Most of the time, at least in France, the lay community is the spectator or audience to rituals that are performed by the tibetan monks (with the western monks mostly silent and unable to perform ritual acts) and tibetan monks are very rarely willing to share that ritual training. I caught two of them discussing the matter and not knowing I knew Tibetan, saying : "these people are impure, so what can you expect? We can't pour the lioness' milk into dirty vessels, right?".


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PostPosted: Thu Sep 26, 2013 8:51 am 
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Quote:
Superior or inferior is not at issue. The wearing of robes does not necessarily make one a superior practitioner- I don't think anyone would argue that.
Oh boy. I remember when I highlighted the same thing in some places in my part of the world, I was either berated or given snarky looks. But I guess when a Venerable says this... sad but true...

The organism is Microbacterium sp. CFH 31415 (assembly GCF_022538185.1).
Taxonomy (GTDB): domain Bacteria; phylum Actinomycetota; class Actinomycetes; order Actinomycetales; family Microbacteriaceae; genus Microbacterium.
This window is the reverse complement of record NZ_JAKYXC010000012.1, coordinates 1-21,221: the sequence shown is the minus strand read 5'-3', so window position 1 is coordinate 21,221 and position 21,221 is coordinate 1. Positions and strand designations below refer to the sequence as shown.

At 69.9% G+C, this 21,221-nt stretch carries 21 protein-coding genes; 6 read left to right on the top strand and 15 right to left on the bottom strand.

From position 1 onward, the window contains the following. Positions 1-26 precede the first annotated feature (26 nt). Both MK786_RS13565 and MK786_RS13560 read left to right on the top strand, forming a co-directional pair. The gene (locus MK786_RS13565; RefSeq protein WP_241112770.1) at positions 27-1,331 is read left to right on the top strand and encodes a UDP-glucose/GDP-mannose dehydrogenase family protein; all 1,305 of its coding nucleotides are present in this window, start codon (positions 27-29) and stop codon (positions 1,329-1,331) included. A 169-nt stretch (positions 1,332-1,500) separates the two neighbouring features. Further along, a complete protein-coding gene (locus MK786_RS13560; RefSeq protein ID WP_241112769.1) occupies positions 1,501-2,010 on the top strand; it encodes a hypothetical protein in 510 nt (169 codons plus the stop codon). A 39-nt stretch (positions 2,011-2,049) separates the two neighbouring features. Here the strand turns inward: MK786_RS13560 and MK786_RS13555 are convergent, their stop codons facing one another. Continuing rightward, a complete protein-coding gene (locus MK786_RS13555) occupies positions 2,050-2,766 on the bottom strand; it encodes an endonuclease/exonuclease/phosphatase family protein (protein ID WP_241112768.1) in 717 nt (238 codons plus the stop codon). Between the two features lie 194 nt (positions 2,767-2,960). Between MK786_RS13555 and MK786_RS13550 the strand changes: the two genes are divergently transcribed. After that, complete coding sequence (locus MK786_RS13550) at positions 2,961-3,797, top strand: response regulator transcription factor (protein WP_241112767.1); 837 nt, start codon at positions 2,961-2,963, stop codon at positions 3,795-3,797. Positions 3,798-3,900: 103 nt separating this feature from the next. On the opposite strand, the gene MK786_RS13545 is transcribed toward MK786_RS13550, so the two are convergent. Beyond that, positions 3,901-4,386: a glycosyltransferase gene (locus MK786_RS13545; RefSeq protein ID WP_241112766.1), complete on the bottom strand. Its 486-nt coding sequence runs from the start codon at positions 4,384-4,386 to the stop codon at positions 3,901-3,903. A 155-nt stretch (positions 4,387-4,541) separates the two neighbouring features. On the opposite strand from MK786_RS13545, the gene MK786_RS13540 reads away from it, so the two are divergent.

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PostPosted: Thu Sep 26, 2013 9:00 am 
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Quote:
"these people are impure, so what can you expect? We can't pour the lioness' milk into dirty vessels, right?".


It is really disappointing what one hears at times. And probably they took home some good offerings too. Some simply see us as vassals, and not altogether worthy ones at that.

At times like that I wish I didn't understand Tibetan. Fortunately, not all think this way.

_________________